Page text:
skank

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See also: skänk and skånk
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English[edit]

Pronunciation[edit]

Etymology 1[edit]

Origin unknown. Perhaps from skag (unattractive woman), but the origins of skag are unknown.[1] Compare scold (troublesome woman), skeevy (disgusting). Attested from the 1960s.[2]

EB1911 - Volume 01 - Page 001 - 1.svg This entry lacks etymological information. If you are familiar with the origin of this term, please add it to the page per etymology instructions. You can also discuss it at the Etymology scriptorium.
Particularly: “Blend sounds rather unlikely; see talk page.”

Noun[edit]

skank (countable and uncountable, plural skanks)

  1. (derogatory, slang) A lewd and disreputable person, often female, especially an unattractive person with an air of tawdry promiscuity.
    • 1996, Jay Mohr as Bob Sugar, Jerry Maguire, written by Cameron Crowe, Culver City, Calif.: TriStar Pictures; distributed by Columbia TriStar Home Video, published 1997, →ISBN:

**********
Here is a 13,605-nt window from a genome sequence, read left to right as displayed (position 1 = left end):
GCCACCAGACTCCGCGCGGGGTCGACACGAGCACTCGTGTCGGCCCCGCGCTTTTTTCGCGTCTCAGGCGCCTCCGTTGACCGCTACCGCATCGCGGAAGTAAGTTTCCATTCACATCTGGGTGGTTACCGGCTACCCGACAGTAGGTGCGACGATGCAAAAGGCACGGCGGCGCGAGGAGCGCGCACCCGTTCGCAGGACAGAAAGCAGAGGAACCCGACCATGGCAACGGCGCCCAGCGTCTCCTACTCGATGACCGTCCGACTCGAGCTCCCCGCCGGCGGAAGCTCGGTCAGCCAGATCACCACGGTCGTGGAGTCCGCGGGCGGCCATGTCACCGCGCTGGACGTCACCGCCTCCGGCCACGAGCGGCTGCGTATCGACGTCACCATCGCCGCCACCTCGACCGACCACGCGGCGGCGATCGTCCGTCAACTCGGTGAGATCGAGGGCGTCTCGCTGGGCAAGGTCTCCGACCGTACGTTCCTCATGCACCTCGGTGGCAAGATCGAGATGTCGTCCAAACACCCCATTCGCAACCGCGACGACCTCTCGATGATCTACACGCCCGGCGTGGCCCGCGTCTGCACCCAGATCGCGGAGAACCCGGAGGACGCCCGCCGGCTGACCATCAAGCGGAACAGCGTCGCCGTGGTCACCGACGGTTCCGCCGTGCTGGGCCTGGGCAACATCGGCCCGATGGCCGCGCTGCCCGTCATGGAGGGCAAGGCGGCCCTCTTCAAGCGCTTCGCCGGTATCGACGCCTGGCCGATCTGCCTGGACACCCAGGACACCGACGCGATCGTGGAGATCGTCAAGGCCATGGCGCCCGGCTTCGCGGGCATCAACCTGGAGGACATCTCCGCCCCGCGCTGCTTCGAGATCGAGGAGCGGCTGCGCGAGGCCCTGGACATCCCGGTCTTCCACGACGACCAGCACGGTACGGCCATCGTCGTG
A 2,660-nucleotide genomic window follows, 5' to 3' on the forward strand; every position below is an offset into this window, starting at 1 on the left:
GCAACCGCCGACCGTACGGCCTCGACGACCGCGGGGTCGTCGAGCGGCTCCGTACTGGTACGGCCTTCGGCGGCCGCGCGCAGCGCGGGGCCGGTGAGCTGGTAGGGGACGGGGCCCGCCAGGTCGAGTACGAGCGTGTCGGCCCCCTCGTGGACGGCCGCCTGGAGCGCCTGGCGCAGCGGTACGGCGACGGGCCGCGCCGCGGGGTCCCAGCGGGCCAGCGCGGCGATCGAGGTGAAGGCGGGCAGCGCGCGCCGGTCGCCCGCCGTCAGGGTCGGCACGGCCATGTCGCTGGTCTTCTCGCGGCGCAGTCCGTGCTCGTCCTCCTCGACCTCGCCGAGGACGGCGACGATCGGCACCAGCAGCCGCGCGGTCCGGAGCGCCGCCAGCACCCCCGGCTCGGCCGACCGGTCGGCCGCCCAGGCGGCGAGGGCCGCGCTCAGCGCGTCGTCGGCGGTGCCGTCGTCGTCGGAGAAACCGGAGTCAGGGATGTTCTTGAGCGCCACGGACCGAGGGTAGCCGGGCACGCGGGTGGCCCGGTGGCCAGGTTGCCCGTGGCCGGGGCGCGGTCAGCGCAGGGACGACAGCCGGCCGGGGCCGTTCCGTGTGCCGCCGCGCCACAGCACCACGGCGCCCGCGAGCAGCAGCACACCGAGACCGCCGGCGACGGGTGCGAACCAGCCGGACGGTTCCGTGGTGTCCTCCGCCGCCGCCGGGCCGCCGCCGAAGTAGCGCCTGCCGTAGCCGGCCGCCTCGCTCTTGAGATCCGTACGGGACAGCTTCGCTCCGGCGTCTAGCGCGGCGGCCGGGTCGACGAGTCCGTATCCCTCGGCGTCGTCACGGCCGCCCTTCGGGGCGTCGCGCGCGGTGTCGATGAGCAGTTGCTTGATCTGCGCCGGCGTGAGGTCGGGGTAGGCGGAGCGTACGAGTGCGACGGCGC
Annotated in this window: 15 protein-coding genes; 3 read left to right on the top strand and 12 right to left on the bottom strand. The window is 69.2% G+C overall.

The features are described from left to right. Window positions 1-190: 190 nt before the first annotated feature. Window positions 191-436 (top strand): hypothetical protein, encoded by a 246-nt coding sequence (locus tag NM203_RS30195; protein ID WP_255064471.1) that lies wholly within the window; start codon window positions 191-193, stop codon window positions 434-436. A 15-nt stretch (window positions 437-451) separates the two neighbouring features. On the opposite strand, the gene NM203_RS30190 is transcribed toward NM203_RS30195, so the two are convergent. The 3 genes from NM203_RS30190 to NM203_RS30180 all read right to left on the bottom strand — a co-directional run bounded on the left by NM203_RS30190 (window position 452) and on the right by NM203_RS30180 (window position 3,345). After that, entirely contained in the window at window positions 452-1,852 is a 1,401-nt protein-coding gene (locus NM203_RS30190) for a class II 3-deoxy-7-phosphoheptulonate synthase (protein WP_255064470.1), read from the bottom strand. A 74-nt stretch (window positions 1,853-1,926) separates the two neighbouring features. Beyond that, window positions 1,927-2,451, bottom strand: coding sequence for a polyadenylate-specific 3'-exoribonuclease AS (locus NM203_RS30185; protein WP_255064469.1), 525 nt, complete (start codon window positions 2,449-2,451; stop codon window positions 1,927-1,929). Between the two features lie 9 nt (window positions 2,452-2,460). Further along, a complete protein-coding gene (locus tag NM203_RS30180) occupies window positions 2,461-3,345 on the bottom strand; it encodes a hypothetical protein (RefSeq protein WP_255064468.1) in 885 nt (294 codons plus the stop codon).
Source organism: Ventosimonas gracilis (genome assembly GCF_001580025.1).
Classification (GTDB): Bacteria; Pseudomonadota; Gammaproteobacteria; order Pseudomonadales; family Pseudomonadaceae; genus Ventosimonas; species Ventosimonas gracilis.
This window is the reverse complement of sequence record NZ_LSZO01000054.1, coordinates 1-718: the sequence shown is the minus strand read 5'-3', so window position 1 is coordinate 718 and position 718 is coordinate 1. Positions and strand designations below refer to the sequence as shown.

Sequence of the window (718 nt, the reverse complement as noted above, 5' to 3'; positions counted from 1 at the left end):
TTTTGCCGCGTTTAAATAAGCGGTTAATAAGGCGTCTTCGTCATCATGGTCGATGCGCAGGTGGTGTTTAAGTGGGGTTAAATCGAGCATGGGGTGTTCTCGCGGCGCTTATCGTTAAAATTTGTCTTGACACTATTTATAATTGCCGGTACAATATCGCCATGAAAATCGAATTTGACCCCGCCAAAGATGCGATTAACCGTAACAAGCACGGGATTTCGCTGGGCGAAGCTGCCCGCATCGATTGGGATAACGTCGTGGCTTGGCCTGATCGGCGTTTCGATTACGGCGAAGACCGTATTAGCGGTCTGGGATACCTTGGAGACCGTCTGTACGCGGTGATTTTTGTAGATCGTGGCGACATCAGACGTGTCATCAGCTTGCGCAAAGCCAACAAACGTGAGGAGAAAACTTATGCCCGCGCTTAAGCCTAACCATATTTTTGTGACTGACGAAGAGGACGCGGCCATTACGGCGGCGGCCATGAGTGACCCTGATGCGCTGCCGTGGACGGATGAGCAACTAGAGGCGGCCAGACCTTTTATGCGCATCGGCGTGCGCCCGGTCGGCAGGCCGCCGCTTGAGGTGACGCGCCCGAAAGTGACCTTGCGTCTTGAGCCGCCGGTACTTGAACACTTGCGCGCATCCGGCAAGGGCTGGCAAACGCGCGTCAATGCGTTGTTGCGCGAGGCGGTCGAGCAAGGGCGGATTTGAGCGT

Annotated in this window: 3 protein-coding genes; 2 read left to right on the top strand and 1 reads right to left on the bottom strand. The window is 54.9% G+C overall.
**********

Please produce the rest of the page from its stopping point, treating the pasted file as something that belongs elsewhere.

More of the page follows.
It's also my job to take care of the skanks on the road that you bang.
    • 2017 March 30, Hayley Minn, “Josie Gibson reveals she's found 'The One' a week after splitting from 'skank' ex as she talks new dating show”, in Daily Mirror[1]:
      Speaking exclusively to Mirror TV, Josie revealed: "I've just split up from somebody because he was a skank and was selling stories to the press, and he was a loser."
  2. Anything that is particularly foul, unhygienic or unpleasant.
    • 2011, James Ellroy, American Tabloid, page 21:
      Hughes CRAVED dirt. Hughes CRAVED slander skank to share with Mr. Hoover. What Hughes CRAVED, Hughes BOUGHT. ¶ Pete bought an issue’s worth of dirt. His cop contacts supplied him with a one-week load of lackluster skank.